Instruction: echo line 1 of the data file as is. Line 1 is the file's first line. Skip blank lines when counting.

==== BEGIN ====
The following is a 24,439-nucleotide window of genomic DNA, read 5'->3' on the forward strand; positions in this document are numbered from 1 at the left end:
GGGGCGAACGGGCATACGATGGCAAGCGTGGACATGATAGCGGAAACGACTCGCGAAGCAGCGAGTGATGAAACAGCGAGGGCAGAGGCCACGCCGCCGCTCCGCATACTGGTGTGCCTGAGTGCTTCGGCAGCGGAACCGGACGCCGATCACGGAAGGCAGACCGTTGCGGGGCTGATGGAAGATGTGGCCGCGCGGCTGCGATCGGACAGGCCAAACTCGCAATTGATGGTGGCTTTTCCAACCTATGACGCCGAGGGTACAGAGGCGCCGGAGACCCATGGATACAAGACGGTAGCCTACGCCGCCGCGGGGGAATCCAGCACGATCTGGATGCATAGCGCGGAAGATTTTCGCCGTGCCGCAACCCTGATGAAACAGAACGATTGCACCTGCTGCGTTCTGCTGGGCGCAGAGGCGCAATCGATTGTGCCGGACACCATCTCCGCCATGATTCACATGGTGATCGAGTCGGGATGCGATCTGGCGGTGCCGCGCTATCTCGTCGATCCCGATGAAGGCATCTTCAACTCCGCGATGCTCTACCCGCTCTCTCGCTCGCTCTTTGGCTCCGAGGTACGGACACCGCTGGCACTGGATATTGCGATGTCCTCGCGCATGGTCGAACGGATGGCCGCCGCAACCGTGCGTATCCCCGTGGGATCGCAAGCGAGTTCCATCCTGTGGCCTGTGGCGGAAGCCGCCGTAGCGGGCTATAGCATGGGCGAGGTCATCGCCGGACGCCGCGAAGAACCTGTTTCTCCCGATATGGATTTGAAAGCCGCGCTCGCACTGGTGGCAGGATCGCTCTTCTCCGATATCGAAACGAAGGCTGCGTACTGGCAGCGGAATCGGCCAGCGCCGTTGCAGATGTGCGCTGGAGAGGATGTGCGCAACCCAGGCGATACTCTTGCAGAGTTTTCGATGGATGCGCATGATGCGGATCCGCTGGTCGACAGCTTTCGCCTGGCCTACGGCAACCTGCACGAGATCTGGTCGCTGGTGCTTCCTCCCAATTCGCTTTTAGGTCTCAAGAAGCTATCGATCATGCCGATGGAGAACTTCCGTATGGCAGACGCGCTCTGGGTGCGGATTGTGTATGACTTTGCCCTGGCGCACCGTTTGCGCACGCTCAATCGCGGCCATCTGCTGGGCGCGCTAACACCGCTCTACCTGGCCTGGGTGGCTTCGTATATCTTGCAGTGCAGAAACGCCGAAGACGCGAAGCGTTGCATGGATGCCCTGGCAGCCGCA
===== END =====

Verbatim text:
The following is a 24,439-nucleotide window of genomic DNA, read 5'->3' on the forward strand; positions in this document are numbered from 1 at the left end: